Within a relatively small body of work, Nathaniel Hawthorne experimented with different forms and techniques of writing. He was self-taught and self-inspired. Hawthorne's works are deeply concerned with the ethical problems of sin and punishment. He created symbolic fiction through his shadowy and unreal characters. But Hawthorne's best characters revealed the sense of guilt he felt about the roles of his ancestors in the seventeenth century persecution of Quakers and witchcraft trials in Salem. In the true renaissance spirit, Nathaniel Hawthorne became one of the greatest writers in America-- perhaps in the world.
Nathaniel Hawthorne was born on July 4, 1804 in Salem, Massachusetts, a town of storytellers. He was the only son of a sea captain, one of a family of true hearted, New England Puritans. Hawthorne spent some of his time with a private tutor. He had hurt his leg while playing ball and walked with crutches. Though doctors could find nothing wrong, Hawthorne insisted that he could not possibly go to school.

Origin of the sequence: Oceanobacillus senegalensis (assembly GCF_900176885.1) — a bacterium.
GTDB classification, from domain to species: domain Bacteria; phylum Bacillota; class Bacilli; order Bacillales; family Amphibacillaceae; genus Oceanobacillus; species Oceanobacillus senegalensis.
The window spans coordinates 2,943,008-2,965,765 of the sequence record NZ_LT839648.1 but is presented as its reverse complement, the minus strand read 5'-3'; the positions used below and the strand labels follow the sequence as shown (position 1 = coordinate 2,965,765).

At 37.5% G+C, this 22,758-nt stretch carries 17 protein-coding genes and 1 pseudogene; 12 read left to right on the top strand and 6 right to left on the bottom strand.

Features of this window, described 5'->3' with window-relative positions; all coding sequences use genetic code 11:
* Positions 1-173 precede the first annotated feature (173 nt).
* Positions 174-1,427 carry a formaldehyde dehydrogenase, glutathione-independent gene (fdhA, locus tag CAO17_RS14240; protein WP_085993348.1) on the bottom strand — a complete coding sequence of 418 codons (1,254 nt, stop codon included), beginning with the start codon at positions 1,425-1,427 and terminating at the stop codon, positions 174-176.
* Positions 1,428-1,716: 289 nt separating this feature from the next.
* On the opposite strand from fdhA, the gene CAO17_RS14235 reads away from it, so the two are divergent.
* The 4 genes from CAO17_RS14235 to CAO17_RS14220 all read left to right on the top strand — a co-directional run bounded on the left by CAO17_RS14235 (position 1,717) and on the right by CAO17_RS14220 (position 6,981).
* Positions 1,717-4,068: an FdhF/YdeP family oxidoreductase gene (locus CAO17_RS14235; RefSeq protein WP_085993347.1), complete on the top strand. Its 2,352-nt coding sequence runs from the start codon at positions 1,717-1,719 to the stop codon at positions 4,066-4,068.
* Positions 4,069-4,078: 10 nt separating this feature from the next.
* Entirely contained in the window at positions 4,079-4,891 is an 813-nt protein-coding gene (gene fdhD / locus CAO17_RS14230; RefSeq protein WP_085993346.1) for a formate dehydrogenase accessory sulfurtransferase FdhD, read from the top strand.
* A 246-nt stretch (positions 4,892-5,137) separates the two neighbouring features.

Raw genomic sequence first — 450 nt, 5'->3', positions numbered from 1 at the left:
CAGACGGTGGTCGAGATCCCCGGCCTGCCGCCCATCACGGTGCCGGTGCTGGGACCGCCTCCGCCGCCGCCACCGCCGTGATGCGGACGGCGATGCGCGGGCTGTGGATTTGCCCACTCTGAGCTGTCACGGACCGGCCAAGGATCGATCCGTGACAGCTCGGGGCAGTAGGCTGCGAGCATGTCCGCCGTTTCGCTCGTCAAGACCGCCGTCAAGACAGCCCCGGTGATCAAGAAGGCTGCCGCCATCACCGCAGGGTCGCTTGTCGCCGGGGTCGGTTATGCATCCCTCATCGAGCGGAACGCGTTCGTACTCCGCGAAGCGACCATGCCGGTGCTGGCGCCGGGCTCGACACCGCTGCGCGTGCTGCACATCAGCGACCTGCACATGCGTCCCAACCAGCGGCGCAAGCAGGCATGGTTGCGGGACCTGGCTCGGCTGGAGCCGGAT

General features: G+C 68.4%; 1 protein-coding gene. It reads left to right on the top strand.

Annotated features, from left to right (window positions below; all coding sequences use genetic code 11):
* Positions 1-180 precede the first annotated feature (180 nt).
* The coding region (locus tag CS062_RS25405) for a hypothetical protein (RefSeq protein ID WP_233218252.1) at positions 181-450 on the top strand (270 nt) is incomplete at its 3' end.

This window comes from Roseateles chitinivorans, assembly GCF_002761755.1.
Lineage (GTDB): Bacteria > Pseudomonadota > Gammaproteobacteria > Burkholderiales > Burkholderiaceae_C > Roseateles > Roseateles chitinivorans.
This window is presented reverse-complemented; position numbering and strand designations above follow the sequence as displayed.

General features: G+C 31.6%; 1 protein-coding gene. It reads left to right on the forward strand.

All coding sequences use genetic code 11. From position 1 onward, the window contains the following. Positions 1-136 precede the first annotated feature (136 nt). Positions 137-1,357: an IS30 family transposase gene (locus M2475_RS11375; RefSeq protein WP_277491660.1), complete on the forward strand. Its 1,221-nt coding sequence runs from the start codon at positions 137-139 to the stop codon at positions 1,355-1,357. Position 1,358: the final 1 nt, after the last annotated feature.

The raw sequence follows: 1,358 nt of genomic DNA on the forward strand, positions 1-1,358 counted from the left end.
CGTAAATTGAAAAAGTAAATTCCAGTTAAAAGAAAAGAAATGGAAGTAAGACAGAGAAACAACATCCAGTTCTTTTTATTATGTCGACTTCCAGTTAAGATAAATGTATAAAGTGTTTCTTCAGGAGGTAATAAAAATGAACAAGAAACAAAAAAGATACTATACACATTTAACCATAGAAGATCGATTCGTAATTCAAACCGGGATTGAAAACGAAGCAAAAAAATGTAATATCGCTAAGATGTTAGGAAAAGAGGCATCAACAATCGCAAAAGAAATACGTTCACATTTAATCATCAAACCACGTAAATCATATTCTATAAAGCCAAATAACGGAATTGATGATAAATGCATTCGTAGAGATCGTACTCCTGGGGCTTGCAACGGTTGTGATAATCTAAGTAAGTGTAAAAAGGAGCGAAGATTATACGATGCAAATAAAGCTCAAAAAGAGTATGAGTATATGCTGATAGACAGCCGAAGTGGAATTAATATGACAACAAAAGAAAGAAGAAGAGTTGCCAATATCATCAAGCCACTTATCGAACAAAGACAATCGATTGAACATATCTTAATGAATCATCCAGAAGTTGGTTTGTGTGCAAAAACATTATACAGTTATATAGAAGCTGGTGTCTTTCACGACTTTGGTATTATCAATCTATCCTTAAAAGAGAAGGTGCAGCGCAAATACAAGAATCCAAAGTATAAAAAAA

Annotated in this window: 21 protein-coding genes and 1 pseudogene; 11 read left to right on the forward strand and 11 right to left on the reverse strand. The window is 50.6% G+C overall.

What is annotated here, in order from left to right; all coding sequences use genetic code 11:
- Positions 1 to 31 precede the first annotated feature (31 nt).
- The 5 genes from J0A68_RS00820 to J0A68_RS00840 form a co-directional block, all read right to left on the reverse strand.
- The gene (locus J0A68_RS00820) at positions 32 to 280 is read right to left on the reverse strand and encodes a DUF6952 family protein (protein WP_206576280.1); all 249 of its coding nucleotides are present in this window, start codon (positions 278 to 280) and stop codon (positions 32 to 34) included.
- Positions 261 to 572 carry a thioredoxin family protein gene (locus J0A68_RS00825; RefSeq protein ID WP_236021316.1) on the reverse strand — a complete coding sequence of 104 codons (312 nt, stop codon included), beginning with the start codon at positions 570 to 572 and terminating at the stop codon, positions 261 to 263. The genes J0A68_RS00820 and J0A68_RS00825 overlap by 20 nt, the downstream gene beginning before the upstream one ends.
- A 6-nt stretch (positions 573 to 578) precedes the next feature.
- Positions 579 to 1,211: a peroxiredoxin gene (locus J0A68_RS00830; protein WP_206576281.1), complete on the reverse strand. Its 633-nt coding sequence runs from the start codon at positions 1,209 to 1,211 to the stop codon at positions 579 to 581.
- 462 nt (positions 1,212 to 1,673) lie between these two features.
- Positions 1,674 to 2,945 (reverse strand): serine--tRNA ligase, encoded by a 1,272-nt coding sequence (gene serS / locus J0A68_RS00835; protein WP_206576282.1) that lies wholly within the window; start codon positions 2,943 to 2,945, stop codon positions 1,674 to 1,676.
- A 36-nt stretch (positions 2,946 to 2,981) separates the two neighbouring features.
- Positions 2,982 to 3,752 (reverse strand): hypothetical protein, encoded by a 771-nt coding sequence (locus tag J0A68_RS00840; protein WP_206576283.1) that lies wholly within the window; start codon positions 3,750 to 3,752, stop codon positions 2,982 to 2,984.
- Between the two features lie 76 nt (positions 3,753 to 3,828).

Lots of well-to-do children had private tutors in those early days of the nineteenth century. So Hawthorne easily got his way in this matter. But for several years working with a tutor dominated his life. He had few friends and had little to do with his family. But after his father was lost at sea when he was only four, his mother, Elizabeth Hawthorne, moved into her father's home with Hawthorne and his sisters. Hawthorne's grandfather welcomed the little family and willingly took over their financial burdens. Still, Hawthorne's mother was unable to cope. During this time, his became overly protective and pushed Hawthorne toward more isolated situations. Hawthorne then realized his love of books; he read Pilgrim's Progress when he was only six years old. And as soon as he could possibly understand them,